5 ways to nurture a cybersecurity interest in a healthy way
How do you understand if these students just have a healthy curiosity or are interested in something darker? And how do you help an advanced student understand that they can utilize their abilities for good by picking a profession as a cybersecurity professional rather than an underground hacker? Heres how to handle such a nuanced circumstance.
Its something no instructor or administrator desires to believe about, however what if one of your students is revealing an interest in computer system hacking? Educators– in some cases more than parents– can tap into kids interests and capability. And with innovation now a large part of how students are learning, it is simply a matter of time till any teacher faces a student with an unforeseen knowledge of how tech works or how to control it.
1. Identify interest and ability
Second, keep an eye out for actions like changing an instructors password or accessing something on the network theyre not supposed to. Some kids may do this for attention.
Additionally, actually pay attention to students who show a genuine curiosity about technology. These are the ones who talk regularly about new tech or ask a lot of questions; these kids are demonstrating a high level of interest in the topic. Integrate technical aptitude, access to devices, and interest, and you have a student who might cross over into pushing the envelope a bit further than any of us desire.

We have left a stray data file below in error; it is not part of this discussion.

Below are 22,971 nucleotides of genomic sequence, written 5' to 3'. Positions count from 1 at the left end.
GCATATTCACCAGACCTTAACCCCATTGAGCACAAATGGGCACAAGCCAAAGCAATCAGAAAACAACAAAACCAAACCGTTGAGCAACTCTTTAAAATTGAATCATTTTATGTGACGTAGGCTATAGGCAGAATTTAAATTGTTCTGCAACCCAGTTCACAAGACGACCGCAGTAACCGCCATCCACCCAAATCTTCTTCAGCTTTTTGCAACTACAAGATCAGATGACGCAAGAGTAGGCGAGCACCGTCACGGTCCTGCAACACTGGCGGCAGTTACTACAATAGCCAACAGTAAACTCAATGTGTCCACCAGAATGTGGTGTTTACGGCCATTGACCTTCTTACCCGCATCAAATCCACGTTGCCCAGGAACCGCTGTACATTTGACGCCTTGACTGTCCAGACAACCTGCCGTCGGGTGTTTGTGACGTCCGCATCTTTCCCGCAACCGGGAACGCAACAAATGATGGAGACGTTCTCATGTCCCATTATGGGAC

There are a couple of ways to determine a trainee who has enough abilities and interest to be a possible security risk.
About the Author:
How do you understand if these trainees simply have a healthy interest or are interested in something darker? And how do you assist an innovative student comprehend that they can utilize their skills for excellent by selecting a career as a cybersecurity expert rather than an underground hacker?
Ryan Cloutier, CISSP, is the principal security consultant at SecurityStudio, which works to repair info security market problems through simplification. A passionate cybersecurity thought leader Ryan is an advisor on the Consortium for School Networking (CoSN) Cyber Security Advisory Panel and can be reached at email@example.com.
Its something no teacher or administrator desires to think about, however what if one of your students is revealing an interest in computer hacking? And with technology now a big part of how trainees are learning, it is simply a matter of time up until any teacher runs into a student with an unanticipated knowledge of how tech works or how to control it.